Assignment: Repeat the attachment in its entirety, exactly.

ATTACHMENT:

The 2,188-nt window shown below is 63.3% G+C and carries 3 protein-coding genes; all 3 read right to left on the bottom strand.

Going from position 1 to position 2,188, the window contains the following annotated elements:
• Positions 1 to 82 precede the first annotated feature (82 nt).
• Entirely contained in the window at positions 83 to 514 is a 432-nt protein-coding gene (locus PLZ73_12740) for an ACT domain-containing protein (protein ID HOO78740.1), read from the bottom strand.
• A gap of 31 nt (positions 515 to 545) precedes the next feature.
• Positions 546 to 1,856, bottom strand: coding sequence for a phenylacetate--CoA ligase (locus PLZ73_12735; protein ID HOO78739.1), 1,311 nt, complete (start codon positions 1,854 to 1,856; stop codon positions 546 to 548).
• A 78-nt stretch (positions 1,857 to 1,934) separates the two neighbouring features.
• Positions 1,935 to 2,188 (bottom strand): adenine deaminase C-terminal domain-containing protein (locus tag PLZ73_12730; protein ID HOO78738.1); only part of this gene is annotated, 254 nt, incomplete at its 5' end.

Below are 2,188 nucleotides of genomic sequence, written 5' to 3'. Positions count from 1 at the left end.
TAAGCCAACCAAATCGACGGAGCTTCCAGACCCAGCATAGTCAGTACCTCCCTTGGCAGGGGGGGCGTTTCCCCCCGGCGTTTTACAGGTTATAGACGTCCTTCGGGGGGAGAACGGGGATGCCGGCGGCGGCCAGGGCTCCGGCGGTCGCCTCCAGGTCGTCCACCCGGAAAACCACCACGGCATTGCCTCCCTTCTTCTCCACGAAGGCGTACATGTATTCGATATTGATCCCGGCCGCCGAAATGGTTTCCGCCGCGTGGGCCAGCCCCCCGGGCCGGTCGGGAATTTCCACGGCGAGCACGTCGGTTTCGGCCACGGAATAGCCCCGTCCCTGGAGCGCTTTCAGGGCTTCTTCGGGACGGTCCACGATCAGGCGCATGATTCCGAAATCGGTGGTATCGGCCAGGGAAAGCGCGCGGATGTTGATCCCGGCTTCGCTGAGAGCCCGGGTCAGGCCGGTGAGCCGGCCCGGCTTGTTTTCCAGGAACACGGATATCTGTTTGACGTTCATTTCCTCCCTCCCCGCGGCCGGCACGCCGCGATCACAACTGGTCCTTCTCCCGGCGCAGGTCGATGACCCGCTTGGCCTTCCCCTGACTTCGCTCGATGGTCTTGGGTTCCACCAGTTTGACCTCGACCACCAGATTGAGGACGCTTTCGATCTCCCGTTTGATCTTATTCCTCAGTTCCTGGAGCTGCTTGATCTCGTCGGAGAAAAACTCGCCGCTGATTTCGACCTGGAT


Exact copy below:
The 2,188-nt window shown below is 63.3% G+C and carries 3 protein-coding genes; all 3 read right to left on the bottom strand.

Going from position 1 to position 2,188, the window contains the following annotated elements:
• Positions 1 to 82 precede the first annotated feature (82 nt).
• Entirely contained in the window at positions 83 to 514 is a 432-nt protein-coding gene (locus PLZ73_12740) for an ACT domain-containing protein (protein ID HOO78740.1), read from the bottom strand.
• A gap of 31 nt (positions 515 to 545) precedes the next feature.
• Positions 546 to 1,856, bottom strand: coding sequence for a phenylacetate--CoA ligase (locus PLZ73_12735; protein ID HOO78739.1), 1,311 nt, complete (start codon positions 1,854 to 1,856; stop codon positions 546 to 548).
• A 78-nt stretch (positions 1,857 to 1,934) separates the two neighbouring features.
• Positions 1,935 to 2,188 (bottom strand): adenine deaminase C-terminal domain-containing protein (locus tag PLZ73_12730; protein ID HOO78738.1); only part of this gene is annotated, 254 nt, incomplete at its 5' end.

Below are 2,188 nucleotides of genomic sequence, written 5' to 3'. Positions count from 1 at the left end.
TAAGCCAACCAAATCGACGGAGCTTCCAGACCCAGCATAGTCAGTACCTCCCTTGGCAGGGGGGGCGTTTCCCCCCGGCGTTTTACAGGTTATAGACGTCCTTCGGGGGGAGAACGGGGATGCCGGCGGCGGCCAGGGCTCCGGCGGTCGCCTCCAGGTCGTCCACCCGGAAAACCACCACGGCATTGCCTCCCTTCTTCTCCACGAAGGCGTACATGTATTCGATATTGATCCCGGCCGCCGAAATGGTTTCCGCCGCGTGGGCCAGCCCCCCGGGCCGGTCGGGAATTTCCACGGCGAGCACGTCGGTTTCGGCCACGGAATAGCCCCGTCCCTGGAGCGCTTTCAGGGCTTCTTCGGGACGGTCCACGATCAGGCGCATGATTCCGAAATCGGTGGTATCGGCCAGGGAAAGCGCGCGGATGTTGATCCCGGCTTCGCTGAGAGCCCGGGTCAGGCCGGTGAGCCGGCCCGGCTTGTTTTCCAGGAACACGGATATCTGTTTGACGTTCATTTCCTCCCTCCCCGCGGCCGGCACGCCGCGATCACAACTGGTCCTTCTCCCGGCGCAGGTCGATGACCCGCTTGGCCTTCCCCTGACTTCGCTCGATGGTCTTGGGTTCCACCAGTTTGACCTCGACCACCAGATTGAGGACGCTTTCGATCTCCCGTTTGATCTTATTCCTCAGTTCCTGGAGCTGCTTGATCTCGTCGGAGAAAAACTCGCCGCTGATTTCGACCTGGAT